Incredible video shows 4-mile iceberg breaking in Greenland

Mindy Sparks
July 12, 2018

Scientists were able to capture the moment when a huge iceberg breaks away from glacier in East Greenland.

Sea levels are rising and one of the culprits is the loss of ice from glaciers and ice sheets, victims of a warming planet.

But there is much that scientists have yet to learn about how and why this large-scale breakage happens, which makes it hard to predict when glaciers will fall apart, and how much that glacier disintegration will affect sea levels over time, David Holland, leader of the research team and a professor at New York University's Courant Institute of Mathematics and NYU Abu Dhabi, told Live Science.

The event plays out over 30 minutes, though the video has been condensed to around 90 seconds and shows a front-on angle of the glacier's edge, followed by a perspective further down the fjord. "By capturing how it unfolds, we can see, first-hand, its breath-taking significance".


A chunk of ice that would stretch from lower Manhattan to Midtown, as seen above, broke off from a glacier in Greenland.

The research team at NYU is examining the forces behind sea-level rise under a grant from the National Science Foundation.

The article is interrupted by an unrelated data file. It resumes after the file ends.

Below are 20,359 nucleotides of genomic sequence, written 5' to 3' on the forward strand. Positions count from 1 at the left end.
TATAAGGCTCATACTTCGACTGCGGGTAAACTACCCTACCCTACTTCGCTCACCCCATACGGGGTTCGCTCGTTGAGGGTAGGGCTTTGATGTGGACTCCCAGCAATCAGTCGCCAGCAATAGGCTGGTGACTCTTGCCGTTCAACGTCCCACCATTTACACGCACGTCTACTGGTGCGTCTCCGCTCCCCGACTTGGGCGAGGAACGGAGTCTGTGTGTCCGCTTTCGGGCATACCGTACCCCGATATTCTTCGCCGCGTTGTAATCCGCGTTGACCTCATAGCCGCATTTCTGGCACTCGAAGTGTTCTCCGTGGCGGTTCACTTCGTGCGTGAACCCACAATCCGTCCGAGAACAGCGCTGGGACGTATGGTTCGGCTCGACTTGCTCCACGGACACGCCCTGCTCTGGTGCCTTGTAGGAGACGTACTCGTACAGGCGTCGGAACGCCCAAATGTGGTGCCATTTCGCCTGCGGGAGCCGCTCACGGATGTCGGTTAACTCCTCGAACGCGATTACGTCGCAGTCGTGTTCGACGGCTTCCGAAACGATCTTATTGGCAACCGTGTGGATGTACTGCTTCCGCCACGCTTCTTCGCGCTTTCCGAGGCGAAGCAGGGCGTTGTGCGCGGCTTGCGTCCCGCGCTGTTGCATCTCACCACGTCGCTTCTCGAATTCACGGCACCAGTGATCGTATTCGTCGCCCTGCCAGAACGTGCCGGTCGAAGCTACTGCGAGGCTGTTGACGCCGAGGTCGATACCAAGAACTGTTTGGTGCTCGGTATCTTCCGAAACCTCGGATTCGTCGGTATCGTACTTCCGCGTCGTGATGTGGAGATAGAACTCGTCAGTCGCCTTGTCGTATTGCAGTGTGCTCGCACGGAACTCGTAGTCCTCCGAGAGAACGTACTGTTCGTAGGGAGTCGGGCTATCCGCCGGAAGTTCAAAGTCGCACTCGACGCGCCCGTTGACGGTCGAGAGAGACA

As reported by EurekAlert, the video, which shows sea level rising as the ice from the glacier enters the ocean, may be viewed here: http://bit.ly/2tWk5fO. "The better we understand what is happening, the more precisely we can predict and plan for climate change", explains an employee at NY University, Denise Holland. As it does so, thin and tall icebergs-also known as pinnacle bergs-calve off and flip over. The contribution of Antarctica to sea-level rise remains small: only 7.6 mm in the period from 1992 to 2017. This can give researchers a sense of how the overall global climate is changing.

Researchers from NYUAD, who are in Greenland to research the effects of climate change, captured footage of a large block of ice breaking off from the Thwaites Glacier and the effects of the movement on the sea level and surrounding ice (above). The research is centered on the Thwaites Glacier.

Other reports by Iphone Fresh

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